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Taking up most of the city block at the corners of Market, Simmons and Commissioner Streets in the old city of Johannesburg.
Dr Andrew Dittberner, Chief Investment Officer, Cannon Asset Managers, warns of the danger of confusing “Big” with “Great”.
The greening of Joburg's public spaces has become a trademark of the JDA's public environment upgrades. The agency has also taken the lead in a number of park upgrade and creation projects across the city.
A new R1.35-billion Spring Valley Housing Project that is rapidly taking shape in the heart of Mpumalanga’s coal mining belt is setting a benchmark for the provision by mines and others of employer assisted affordable housing.
One Property Holdings (OPH) in collaboration with Capstone Property Group recently announced the refurbishment of Northmead Mall in Benoni with the Phase 1 interior renewal set to be complete in April 2013.
The Johannesburg central business district (CBD) is proving to be an animal with different parts — the good, the bad and the ugly — and savvy property developers are only now starting to figure this out and returning to the inner city.
The property, which will be sold on the basis of vacant occupation, is offering investors with a prime redevelopment opportunity
Record order books are expected to help construction stocks maintain decent earnings growth in the new year, but beyond that the future is uncertain as the global credit crisis eats up future work opportunities.
South Africa‘s big-four construction firms boast a combined R120 billion order book, thanks to the phenomenal sector growth in the lead-up to the 2010 Fifa World Cup, as well as developments in other markets.
While these order books will certainly build up construction groups‘ coffers, the global economic slowdown – which is expected to deepen next year – may open floodgates of project cancellations and delays.
So, while “the outlook for next year is pretty decent, future work opportunities have been reduced”, says one analyst, who declined to be named.
Already Murray & Roberts, the country‘s largest construction firm, has had to adjust its books after its Trump Tower joint venture in Dubai was suspended, wiping R3,2-billion off its R61-billion order book, although the firm landed a R6-billion contract to build a terminal at Dubai International Airport shortly after this.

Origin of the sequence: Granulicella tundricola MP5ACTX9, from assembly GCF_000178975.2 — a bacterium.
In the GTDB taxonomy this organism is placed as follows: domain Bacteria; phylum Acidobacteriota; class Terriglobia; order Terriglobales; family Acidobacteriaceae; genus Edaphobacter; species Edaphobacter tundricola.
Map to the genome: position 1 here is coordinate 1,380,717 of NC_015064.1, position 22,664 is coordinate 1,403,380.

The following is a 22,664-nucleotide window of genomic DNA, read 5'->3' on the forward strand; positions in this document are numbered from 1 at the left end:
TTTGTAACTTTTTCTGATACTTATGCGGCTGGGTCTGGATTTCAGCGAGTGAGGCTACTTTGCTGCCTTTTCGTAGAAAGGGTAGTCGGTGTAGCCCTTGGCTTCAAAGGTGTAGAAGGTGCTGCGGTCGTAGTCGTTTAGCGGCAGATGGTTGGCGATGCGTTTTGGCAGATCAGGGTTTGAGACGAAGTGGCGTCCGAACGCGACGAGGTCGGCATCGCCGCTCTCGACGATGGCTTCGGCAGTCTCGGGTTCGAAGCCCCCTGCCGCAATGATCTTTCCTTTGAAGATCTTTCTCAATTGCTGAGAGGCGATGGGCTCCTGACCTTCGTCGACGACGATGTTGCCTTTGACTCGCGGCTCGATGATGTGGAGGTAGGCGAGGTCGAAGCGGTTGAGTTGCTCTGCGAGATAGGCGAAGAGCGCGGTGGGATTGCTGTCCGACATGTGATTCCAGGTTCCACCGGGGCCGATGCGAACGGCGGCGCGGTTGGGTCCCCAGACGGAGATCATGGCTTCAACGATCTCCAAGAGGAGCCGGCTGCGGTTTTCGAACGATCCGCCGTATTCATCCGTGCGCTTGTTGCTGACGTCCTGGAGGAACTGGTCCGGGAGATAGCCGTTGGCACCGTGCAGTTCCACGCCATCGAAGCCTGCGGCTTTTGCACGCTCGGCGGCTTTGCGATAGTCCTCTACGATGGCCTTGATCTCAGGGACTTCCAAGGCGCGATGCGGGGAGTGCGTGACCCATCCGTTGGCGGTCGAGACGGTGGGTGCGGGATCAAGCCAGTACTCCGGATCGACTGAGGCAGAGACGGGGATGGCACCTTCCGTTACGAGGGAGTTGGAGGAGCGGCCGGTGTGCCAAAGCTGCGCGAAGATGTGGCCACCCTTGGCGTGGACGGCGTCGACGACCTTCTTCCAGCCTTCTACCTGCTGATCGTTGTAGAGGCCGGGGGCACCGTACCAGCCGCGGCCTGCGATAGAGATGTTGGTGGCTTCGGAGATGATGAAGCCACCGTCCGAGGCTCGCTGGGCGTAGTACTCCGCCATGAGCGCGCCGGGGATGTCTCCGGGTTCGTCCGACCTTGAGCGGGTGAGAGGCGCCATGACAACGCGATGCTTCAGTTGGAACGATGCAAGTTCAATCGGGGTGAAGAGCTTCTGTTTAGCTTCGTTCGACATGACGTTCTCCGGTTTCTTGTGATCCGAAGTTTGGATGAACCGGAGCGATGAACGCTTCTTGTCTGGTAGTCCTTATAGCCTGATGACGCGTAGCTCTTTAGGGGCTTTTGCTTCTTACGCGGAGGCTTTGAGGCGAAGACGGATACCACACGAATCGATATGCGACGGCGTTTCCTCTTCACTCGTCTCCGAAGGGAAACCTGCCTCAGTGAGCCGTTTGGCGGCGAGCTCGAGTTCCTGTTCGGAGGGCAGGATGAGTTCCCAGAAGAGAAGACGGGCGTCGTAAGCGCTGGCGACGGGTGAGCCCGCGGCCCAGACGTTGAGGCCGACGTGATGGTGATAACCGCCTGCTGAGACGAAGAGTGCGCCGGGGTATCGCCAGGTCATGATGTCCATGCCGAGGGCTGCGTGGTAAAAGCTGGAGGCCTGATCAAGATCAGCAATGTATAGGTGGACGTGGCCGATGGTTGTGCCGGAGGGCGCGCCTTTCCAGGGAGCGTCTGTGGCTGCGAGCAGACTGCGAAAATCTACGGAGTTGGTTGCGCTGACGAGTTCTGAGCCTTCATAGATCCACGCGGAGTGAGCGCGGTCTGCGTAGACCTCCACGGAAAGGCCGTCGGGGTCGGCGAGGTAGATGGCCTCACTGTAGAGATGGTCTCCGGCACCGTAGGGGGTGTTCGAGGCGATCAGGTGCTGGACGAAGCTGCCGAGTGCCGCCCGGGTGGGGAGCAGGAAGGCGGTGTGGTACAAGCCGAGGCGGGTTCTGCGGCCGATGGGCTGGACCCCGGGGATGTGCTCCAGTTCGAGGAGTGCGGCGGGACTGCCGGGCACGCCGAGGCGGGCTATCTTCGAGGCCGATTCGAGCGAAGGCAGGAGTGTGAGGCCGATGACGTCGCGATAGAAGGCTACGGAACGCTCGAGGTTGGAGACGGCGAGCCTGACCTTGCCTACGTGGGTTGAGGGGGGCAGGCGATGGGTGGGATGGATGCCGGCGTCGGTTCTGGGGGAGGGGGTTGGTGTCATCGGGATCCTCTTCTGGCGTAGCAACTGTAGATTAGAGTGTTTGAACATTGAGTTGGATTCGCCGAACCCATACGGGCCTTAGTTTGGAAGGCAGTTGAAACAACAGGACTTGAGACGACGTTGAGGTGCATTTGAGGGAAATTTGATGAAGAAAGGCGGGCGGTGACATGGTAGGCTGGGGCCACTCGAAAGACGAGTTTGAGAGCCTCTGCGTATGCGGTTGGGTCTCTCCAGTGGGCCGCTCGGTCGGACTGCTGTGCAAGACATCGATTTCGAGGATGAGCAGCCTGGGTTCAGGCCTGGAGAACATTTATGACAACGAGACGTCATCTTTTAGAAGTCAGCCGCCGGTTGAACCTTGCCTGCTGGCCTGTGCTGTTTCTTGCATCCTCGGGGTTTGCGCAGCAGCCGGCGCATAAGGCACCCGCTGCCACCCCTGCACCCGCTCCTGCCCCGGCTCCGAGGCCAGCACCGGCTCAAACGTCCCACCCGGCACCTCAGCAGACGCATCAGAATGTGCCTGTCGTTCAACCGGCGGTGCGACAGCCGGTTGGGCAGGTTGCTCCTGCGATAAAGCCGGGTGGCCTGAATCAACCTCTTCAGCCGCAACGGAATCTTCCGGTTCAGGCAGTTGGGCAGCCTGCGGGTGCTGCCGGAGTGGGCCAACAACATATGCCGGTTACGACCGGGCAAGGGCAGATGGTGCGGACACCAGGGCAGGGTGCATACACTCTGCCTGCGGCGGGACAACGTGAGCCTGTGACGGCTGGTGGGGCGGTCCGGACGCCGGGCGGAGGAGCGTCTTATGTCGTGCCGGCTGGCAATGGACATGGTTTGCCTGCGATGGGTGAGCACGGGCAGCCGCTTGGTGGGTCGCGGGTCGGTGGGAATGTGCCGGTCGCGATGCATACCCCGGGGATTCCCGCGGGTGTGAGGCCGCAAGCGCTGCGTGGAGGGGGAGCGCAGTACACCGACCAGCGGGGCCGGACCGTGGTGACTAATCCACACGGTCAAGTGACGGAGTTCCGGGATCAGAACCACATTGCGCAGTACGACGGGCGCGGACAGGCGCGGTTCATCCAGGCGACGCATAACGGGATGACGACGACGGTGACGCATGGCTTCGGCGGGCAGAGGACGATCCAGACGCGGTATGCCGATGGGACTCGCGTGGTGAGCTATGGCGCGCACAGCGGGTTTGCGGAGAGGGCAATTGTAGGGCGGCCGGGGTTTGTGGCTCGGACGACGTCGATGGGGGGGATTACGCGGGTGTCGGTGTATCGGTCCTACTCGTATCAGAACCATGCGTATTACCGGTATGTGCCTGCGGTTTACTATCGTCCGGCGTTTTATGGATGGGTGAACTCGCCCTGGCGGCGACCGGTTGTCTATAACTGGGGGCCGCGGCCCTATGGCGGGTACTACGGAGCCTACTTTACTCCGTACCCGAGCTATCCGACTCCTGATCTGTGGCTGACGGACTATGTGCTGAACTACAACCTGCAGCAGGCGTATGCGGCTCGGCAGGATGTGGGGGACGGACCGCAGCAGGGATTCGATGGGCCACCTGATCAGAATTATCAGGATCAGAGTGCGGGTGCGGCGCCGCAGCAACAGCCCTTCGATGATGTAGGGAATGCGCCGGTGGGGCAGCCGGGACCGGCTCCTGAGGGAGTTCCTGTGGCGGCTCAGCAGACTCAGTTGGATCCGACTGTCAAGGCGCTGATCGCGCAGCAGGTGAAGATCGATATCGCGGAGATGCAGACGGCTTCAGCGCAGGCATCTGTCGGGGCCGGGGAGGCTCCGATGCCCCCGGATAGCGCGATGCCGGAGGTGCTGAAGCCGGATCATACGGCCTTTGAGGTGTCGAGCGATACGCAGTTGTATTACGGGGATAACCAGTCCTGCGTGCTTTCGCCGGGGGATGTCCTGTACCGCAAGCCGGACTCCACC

Underscoring predictions of the tough trading conditions ahead are union claims that Murray & Roberts is planning to axe workers as the rough trading environment restricts its ability to expand.
Group Five disclosed in an interview that there “had been a small and immaterial reduction” in the number of projects in the African mining sector and that “one small housing project” for a mining firm had been cancelled.
Eskom has also terminated the procurement processes for the proposed multi-billion-rand Nuclear-1 power plant project.
Aveng and Murray & Roberts were in two separate consortiums bidding to build the power plant, with Aveng saying the termination was “understandable” and that it had confidence in the continued infrastructure roll-out in the markets in which it operated.
“I don‘t think we have seen the last of these project cancellations and delays,” the construction analyst said.
Project flow from the mining sector is expected to worsen in the new year, with Group Five having already seen a slowdown in African copper mining.
Mining companies across the world are cutting back on production as weakening commodity prices bite into earnings, with Anglo American and Anglo Platinum expected to slash capital expenditure in half when they announce revised spending plans next week.
Together with public sector spending, construction companies also based their original rosy 2009 outlooks on “continuing demand for commodities”, which was expected to spur expansions in the mining sector, although many miners are now cutting back.
Aveng has downplayed the impact of the global crisis, saying its project pipeline remained strong, but it is “taking longer for clients to finalise projects”.
For the next few years the sector is banking on South Africa‘s multibillion-rand infrastructure spending, but if the national treasury is unable to raise funds offshore to counter shrinking foreign capital inflows it may need to reprioritise its spending plans.
South Africa is spending R600-billion over the next three years to upgrade and build new roads, power generation and transmission, rail, ports, pipelines, hospitals, prisons and schools.
Another analyst said the fact that Eskom – which accounts for the bulk of the infrastructure package – had to shelve its nuclear project suggested that even governments, albeit to a lesser extent, were feeling the pinch of tighter credit lending.
“Those with no exposure to public sector spending are in for a rough time,” the analyst said.
But all big-four construction companies are comprehensively exposed to this multi-billion-rand package, with Murray & Roberts saying it will drive annual growth of 15% to 25% through to at least 2014.
Just as it was with New York when it was in decline, so it was in Joeys. Maybe that’s because the media are basically the same whatever continent they are in, they just love bad news...
The CBD is big business for developers, with two more inner city buildings being converted into residential units and upmarket penthouses - The Steytler and 37 Quinn Street.